OF COURSE the children of Sderot and the children of Gaza have the same rights to protection under international law and that is why, notwithstanding the decision of the government of Israel, we took whatever steps were open to us to obtain information from victims and experts in southern Israel about the effects on their lives of sustained rocket and mortar attacks over a period of years. It was on the strength of those investigations that we held those attacks to constitute serious war crimes and possibly crimes against humanity.
The refusal of cooperation by the government of Israel did not prevent us from reacting positively to a request from Gilad Schalit’s father to speak personally to our mission at its public session in Geneva. No one who heard his evidence could fail to have been moved by the unspeakable pain of a parent whose young son was being held for over three years in unlawful circumstances without any contact with the outside world and not even allowed visits from the International Committee of the Red Cross. The mission called for his release.
Israel and its courts have always recognized that they are bound by norms of international law that it has formally ratified or that have become binding as customary international law upon all nations. The fact that the United Nations and too many members of the international community have unfairly singled out Israel for condemnation and failed to investigate horrible human rights violations in other countries cannot make Israel immune from the very standards it has accepted as binding upon it.
Israel has a strong history of investigating allegations made against its own officials reaching to the highest levels of government: the inquiries into the Yom Kippur War, Sabra and Shatila, Bus 300 and the Second Lebanon War.
Israel has an internationally renowned and respected judiciary that should be envy of many other countries in the region. It has the means and ability to investigate itself. Has it the will?
International lawyer Alan Baker has responded here.
While indeed the mission heard, saw and was persuaded by the very one-sided picture elaborately staged by Hamas in Gaza, including hand-picked witness testimony and internationally televised and web-circulated public hearings, Goldstone’s complaint that they were not provided with input from the Israeli side is simply untrue to the point of being ridiculous. Several prominent Israeli and other international lawyers (including myself) and Jewish organizations forwarded to the mission and to Goldstone personally, vast amounts of information, including the official papers issued by Israel’s Foreign Ministry, legal opinions, facts and media cuttings regarding the Hamas rocket barrages, violations, ambulance hijackings and the like.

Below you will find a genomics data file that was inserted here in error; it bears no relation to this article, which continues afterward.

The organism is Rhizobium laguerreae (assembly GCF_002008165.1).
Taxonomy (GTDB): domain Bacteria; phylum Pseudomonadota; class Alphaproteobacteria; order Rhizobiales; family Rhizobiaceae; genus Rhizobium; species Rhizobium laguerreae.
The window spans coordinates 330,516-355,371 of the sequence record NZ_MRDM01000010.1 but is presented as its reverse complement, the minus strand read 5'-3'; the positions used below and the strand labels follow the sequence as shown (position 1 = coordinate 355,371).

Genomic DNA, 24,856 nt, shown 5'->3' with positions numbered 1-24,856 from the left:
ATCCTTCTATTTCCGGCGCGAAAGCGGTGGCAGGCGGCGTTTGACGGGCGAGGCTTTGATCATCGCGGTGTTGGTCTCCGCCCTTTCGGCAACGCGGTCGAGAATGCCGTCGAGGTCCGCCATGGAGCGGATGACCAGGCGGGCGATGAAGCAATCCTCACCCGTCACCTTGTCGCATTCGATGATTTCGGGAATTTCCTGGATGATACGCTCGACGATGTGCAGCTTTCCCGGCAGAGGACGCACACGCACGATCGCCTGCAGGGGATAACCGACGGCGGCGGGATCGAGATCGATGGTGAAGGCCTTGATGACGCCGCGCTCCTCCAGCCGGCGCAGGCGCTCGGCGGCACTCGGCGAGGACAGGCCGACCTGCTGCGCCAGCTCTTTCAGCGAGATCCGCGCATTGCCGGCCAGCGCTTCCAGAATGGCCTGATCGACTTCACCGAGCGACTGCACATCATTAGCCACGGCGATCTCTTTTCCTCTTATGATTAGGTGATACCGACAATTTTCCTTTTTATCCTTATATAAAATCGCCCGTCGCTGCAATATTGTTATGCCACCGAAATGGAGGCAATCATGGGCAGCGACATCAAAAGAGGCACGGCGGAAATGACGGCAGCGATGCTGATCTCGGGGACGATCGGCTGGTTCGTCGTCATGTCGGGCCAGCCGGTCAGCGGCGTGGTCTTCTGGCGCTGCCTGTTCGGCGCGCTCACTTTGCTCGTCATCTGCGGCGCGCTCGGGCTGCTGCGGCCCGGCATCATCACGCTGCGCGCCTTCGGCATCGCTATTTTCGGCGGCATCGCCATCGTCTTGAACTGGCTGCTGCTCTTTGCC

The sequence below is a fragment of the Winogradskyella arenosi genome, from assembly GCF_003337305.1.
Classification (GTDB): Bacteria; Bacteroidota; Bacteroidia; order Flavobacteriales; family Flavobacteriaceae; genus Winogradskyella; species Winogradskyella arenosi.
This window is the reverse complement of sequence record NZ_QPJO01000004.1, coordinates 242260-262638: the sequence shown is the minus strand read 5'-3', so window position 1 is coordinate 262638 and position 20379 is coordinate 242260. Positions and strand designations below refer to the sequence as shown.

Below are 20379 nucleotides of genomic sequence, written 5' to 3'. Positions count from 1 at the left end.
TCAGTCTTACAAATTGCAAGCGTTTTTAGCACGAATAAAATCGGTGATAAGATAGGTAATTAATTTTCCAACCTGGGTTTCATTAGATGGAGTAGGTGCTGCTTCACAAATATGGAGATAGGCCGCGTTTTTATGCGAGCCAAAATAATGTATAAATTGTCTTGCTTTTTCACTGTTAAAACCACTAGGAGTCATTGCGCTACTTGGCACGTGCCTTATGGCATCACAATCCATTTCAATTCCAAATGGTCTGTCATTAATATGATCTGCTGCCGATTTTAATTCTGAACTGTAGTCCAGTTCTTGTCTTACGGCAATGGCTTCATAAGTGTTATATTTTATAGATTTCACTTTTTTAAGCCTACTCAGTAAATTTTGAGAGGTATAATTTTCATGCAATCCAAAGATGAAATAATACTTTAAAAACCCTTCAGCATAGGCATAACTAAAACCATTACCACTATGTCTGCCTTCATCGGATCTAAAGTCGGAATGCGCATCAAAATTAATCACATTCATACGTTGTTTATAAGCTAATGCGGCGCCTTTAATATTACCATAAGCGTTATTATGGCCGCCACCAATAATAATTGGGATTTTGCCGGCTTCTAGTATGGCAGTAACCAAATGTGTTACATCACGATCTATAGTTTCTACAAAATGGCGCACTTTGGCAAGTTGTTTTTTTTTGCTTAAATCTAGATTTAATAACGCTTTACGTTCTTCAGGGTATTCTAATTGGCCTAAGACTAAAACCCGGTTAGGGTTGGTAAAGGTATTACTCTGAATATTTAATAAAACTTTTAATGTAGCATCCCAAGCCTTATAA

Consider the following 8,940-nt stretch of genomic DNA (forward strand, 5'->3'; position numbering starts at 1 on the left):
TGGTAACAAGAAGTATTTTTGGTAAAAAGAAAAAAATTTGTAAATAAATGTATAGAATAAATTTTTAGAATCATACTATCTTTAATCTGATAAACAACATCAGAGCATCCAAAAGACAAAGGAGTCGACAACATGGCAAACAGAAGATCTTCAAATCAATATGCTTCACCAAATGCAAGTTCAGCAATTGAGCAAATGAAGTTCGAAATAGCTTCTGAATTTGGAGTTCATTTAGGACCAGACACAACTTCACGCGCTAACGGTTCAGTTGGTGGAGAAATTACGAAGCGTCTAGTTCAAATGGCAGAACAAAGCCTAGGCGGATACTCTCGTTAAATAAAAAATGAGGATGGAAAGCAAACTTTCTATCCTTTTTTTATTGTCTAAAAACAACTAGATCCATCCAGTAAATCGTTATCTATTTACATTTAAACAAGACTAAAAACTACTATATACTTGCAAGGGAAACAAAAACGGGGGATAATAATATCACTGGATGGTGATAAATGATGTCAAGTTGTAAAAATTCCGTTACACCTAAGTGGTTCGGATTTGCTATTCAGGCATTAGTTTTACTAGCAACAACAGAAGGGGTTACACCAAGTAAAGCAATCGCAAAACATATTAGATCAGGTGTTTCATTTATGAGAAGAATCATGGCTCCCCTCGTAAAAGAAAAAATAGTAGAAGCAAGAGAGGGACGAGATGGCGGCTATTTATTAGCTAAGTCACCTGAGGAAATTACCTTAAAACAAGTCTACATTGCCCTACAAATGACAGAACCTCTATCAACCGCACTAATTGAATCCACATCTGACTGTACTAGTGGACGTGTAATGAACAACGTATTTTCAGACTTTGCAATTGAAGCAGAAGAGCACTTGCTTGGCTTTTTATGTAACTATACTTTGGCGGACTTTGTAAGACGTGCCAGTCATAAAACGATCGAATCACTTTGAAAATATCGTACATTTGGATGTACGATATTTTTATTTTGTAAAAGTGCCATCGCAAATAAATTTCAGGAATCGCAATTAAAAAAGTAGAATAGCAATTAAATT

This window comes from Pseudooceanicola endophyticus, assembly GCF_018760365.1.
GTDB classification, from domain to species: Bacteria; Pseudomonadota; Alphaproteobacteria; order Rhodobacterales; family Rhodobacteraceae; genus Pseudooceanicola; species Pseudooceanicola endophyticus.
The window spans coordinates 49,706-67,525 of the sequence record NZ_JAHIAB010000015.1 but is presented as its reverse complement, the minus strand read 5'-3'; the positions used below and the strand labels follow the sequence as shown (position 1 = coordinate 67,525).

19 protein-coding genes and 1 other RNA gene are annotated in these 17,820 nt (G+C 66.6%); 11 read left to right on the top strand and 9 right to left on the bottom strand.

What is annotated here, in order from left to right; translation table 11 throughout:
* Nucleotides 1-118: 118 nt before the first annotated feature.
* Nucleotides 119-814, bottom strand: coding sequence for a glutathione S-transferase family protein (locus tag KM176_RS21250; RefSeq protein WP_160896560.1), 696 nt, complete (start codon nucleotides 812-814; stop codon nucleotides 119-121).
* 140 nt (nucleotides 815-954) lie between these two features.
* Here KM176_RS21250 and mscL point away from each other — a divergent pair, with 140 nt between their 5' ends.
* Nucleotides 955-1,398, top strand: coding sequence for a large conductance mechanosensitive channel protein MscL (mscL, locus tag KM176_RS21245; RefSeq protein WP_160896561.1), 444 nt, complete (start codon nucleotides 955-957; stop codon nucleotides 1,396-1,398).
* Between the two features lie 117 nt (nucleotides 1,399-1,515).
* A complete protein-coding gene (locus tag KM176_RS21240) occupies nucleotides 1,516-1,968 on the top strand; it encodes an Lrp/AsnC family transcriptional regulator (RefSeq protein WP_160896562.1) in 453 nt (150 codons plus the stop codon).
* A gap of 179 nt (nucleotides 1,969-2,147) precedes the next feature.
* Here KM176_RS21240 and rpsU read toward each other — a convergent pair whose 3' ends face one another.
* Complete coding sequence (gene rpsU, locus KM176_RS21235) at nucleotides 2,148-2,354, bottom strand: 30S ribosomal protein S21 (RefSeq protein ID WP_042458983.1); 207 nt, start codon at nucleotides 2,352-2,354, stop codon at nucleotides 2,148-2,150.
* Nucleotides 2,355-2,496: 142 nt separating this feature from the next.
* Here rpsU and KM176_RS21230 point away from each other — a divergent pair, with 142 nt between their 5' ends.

I appeared before the mission in Geneva, together with a senior delegation of Magen David Adom (MDA), in an attempt to persuade it of the seriousness of the terrorization of Israel’s southern population by the Hamas rockets, and the psychological effect on the public. The delegation detailed the wide-ranging activities by MDA in treating those affected – including Palestinian residents of the Gaza Strip. Others, including representatives of Israeli families harmed by Hamas, appeared before the mission.
But obviously all this was to no avail, since Goldstone and his team chose, for whatever reason, to ignore this extensive information in favor of a Hamas-organized production and some very selective Israeli and foreign non-governmental organizations known for their criticism of Israel.
Read the entire response, and then go to this site for an extensive treatment of the Goldstone report, which renders Goldstone’s assertion that “there has been no attempt by any of its critics to come to grips with its substance” as laughable.
5:38AM: The UN have sprung into action regarding the alleged detonation of the alleged Israeli spy devices in Lebanon, with UNIFIL releasing the following statement:
“Preliminary indications are that these explosions were caused by explosive charges contained in unattended underground sensors which were placed in this area by the Israel Defence Forces (IDF) apparently during the 2006 war,” UNIFIL said in a statement.
Meanwhile, I don’t recall seeing any UNIFIL statement on last week’s explosion at the Hizbullah official’s home, for which there exists strong “preliminary indications” that Hizbullah violated UN resolution 1701.